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Fact-checking common health myths

April 10, 2023
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We’ve all heard certain “old wives’ tales” that have found their way into our modern world. Maybe there’s an arbitrary piece of health advice from your childhood that has stuck with you. It’s time to debunk some of those health myths so you can focus on the facts.

Myths about food

Misinformation about food is everywhere. Dig deeper into these misunderstood foods:

Myth: Eggs (or egg yolks) are bad for you.

Eggs have gotten a bad reputation, but the truth is these little breakfast staples are mostly good for you. Eggs are low-calorie and nutrient-dense, meaning they pack a powerful health punch. They are also a great source of protein.

It’s true that there is cholesterol and fat in egg yolks. This includes saturated fat, which you should generally avoid for your heart health.

What many people don’t know, though, is that egg yolks aren’t all bad. They are a great source of polyunsaturated and monounsaturated fats. These are healthier fats that help lower “bad cholesterol.”

In addition, egg yolks are one of the few natural sources of vitamin D, which we need for our bones and teeth. In fact, eggs contain several essential vitamins and minerals to help maintain muscle mass, promote eye health, boost cognitive development, and prevent memory loss.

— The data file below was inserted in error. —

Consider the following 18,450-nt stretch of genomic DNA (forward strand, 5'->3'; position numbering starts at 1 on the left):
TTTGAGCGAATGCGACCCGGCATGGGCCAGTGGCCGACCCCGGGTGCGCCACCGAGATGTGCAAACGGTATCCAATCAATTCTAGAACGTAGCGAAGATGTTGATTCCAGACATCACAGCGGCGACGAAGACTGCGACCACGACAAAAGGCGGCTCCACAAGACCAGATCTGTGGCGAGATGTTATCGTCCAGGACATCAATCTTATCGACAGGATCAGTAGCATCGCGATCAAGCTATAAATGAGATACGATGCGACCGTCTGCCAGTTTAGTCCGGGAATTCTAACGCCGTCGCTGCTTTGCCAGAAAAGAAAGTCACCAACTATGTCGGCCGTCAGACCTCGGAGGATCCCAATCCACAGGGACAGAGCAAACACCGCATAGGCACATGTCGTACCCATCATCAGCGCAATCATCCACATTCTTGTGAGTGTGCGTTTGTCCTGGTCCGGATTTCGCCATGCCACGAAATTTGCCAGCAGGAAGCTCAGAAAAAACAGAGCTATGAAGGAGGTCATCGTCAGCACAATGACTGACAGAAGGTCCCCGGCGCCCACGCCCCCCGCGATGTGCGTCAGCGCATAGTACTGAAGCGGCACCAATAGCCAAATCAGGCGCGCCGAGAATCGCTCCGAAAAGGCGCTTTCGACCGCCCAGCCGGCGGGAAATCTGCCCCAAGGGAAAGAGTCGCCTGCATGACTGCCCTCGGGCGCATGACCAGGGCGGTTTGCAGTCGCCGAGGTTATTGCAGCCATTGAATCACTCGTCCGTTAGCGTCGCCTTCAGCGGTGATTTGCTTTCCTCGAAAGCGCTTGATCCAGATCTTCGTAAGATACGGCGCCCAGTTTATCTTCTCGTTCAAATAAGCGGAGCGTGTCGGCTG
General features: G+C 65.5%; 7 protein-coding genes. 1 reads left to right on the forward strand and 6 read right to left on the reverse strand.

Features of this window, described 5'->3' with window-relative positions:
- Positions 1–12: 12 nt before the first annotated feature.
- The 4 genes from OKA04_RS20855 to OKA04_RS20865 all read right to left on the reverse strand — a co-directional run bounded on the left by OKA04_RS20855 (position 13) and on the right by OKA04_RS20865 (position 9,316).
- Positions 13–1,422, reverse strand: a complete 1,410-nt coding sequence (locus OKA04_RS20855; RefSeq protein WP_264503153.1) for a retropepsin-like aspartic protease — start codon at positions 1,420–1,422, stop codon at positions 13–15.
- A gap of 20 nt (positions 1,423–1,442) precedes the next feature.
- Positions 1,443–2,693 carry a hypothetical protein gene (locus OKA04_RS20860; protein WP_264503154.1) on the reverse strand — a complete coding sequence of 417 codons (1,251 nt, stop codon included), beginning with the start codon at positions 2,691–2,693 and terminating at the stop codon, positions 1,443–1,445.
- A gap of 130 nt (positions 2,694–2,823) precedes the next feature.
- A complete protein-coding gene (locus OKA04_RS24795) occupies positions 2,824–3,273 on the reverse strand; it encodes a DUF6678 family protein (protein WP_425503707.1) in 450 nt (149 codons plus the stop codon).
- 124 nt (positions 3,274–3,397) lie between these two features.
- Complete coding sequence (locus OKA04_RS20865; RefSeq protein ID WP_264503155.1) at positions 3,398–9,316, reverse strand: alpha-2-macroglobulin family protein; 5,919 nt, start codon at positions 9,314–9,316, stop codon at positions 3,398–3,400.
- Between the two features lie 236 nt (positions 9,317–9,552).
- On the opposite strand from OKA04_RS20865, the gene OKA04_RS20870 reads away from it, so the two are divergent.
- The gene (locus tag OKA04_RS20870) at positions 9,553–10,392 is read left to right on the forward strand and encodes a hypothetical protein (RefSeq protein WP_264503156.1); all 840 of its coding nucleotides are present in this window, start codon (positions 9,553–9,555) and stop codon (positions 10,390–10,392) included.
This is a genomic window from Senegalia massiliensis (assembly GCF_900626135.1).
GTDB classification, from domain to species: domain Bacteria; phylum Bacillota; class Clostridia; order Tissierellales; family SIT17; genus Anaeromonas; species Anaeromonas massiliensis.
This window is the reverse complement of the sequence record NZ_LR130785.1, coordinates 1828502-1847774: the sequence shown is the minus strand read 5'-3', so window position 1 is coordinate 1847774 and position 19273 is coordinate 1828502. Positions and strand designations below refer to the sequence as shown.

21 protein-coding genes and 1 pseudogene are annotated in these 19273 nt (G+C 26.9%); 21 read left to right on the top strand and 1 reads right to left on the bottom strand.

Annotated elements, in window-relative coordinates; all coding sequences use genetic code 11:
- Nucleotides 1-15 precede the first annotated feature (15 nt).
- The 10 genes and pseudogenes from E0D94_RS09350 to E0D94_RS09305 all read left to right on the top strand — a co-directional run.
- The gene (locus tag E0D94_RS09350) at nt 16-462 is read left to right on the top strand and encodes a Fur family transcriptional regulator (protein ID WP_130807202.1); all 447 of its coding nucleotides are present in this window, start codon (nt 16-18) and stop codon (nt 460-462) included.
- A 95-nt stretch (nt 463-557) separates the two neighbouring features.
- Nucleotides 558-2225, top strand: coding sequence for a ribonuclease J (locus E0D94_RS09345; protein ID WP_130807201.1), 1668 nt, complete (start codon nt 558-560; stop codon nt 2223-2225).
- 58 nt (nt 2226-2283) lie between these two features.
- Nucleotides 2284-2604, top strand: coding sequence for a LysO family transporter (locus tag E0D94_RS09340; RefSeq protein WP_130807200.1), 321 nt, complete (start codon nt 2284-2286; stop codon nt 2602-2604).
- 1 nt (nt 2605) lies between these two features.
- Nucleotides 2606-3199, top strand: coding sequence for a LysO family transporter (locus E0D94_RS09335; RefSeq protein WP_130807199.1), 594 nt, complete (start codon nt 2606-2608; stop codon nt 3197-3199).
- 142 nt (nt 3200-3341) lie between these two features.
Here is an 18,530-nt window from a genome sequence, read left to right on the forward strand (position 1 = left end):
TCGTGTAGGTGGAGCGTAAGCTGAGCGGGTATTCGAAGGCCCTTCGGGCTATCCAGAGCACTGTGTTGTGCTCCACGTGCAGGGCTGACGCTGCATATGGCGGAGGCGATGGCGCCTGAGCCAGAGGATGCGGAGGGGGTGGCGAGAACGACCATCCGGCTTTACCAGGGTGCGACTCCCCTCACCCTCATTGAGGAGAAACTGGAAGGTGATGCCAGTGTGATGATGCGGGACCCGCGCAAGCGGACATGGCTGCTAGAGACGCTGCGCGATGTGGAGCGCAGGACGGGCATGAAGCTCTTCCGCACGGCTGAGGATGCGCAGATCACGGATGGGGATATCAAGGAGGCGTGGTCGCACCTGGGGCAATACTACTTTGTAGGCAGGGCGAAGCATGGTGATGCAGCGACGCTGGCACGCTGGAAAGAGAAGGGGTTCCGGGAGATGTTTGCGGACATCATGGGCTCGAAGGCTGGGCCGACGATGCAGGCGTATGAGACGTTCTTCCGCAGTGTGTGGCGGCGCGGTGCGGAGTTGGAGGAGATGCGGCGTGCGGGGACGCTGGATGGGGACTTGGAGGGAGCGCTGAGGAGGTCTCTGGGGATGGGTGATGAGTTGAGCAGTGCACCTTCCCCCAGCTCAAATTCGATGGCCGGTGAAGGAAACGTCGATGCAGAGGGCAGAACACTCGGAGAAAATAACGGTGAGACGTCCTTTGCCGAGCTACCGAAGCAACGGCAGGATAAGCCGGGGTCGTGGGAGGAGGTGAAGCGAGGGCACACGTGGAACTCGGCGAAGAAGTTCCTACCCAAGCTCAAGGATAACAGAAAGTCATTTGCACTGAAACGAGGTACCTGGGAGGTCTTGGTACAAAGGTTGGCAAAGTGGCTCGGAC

In general, it’s safe to say eggs have many nutritional benefits. However, it’s important to pay attention to what goes with your eggs. For example, cooking them in butter or eating them with white toast and bacon makes for a less-healthy breakfast. On the other hand, a piece of whole wheat toast with mashed avocado and a hard-boiled egg is a meal rich in fiber and healthy fats.

Myth: Fresh fruits and vegetables are always healthier than canned or frozen.

According to the CDC, few U.S. adults eat the recommended servings of fruits and vegetables, which are vital to your health. Produce has many essential nutrients and generally contains low levels of fat, sugar, or salt. While fresh produce can be expensive, frozen and canned produce are great options for your health and budget.

Don’t believe the myth that frozen and canned fruits and vegetables are less healthy than fresh ones. As long as they are packaged without unhealthy additives, frozen or canned options contain the same nutrients as fresh fruits and vegetables. A few tips can help you make sure you’re getting all the health benefits of your fresh or frozen produce:

Myth: Everyone must drink 64 ounces of water every day.

Water is essential. We need it to keep our bodies hydrated. A common rule you may have heard is to drink 64 ounces of water daily or eight glasses. You may even have heard you should drink more than 100 ounces daily.

So you may be asking, how much water do we really need to drink each day?

In many cases, four to six cups of water a day for healthy individuals is enough. This is especially true if you also get water throughout the day from other sources, such as fruits and vegetables. However, it’s best to talk to your doctor about how much water you should drink. Many factors, including certain health conditions, can change the answer.

If you are exercising or are outdoors in the heat, be sure to drink extra water to replenish what you’ve lost through sweating. Individuals who are pregnant or breastfeeding also need more water.